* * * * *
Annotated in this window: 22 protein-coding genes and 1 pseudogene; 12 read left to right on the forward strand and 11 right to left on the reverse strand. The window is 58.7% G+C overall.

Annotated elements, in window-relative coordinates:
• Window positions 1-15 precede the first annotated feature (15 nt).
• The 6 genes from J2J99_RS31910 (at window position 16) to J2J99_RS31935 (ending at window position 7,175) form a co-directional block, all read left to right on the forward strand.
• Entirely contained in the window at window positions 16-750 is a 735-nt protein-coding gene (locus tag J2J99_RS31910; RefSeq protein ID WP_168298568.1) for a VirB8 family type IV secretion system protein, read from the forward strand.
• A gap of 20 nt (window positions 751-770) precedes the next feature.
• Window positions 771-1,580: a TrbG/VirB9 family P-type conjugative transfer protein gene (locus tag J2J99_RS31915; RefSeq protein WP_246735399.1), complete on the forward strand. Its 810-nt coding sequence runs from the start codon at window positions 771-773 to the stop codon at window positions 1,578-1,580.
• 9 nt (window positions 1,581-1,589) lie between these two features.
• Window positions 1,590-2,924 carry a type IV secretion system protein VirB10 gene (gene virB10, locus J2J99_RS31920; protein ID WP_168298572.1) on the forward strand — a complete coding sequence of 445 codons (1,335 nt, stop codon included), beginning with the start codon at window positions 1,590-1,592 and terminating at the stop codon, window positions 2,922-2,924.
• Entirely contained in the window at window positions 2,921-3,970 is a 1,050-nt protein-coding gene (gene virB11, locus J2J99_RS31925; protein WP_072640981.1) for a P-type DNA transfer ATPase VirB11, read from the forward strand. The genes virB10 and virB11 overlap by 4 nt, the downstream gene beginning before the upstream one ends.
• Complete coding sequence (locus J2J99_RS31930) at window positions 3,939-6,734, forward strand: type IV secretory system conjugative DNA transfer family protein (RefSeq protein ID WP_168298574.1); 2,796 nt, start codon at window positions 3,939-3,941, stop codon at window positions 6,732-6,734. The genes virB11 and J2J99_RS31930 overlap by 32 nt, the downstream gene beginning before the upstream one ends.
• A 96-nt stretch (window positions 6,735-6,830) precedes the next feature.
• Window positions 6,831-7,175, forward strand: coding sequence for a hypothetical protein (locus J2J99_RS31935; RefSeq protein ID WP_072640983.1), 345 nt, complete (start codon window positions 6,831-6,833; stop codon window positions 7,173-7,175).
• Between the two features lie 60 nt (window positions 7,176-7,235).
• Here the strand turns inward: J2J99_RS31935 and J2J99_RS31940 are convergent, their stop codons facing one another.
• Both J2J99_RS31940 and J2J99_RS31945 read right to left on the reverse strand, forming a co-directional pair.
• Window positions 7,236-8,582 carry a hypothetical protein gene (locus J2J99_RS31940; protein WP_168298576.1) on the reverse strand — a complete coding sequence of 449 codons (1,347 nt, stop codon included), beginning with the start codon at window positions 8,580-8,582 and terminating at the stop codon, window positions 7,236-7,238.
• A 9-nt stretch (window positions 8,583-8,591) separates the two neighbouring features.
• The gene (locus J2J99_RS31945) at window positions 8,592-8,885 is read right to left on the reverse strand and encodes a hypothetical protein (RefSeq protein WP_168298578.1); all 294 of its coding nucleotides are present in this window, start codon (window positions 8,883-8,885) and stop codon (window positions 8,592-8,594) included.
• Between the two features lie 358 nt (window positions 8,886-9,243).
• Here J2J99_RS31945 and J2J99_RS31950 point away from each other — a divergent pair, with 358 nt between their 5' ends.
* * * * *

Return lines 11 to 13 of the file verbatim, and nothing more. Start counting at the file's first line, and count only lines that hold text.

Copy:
• Complete coding sequence (locus J2J99_RS31930) at window positions 3,939-6,734, forward strand: type IV secretory system conjugative DNA transfer family protein (RefSeq protein ID WP_168298574.1); 2,796 nt, start codon at window positions 3,939-3,941, stop codon at window positions 6,732-6,734. The genes virB11 and J2J99_RS31930 overlap by 32 nt, the downstream gene beginning before the upstream one ends.
• A 96-nt stretch (window positions 6,735-6,830) precedes the next feature.
• Window positions 6,831-7,175, forward strand: coding sequence for a hypothetical protein (locus J2J99_RS31935; RefSeq protein ID WP_072640983.1), 345 nt, complete (start codon window positions 6,831-6,833; stop codon window positions 7,173-7,175).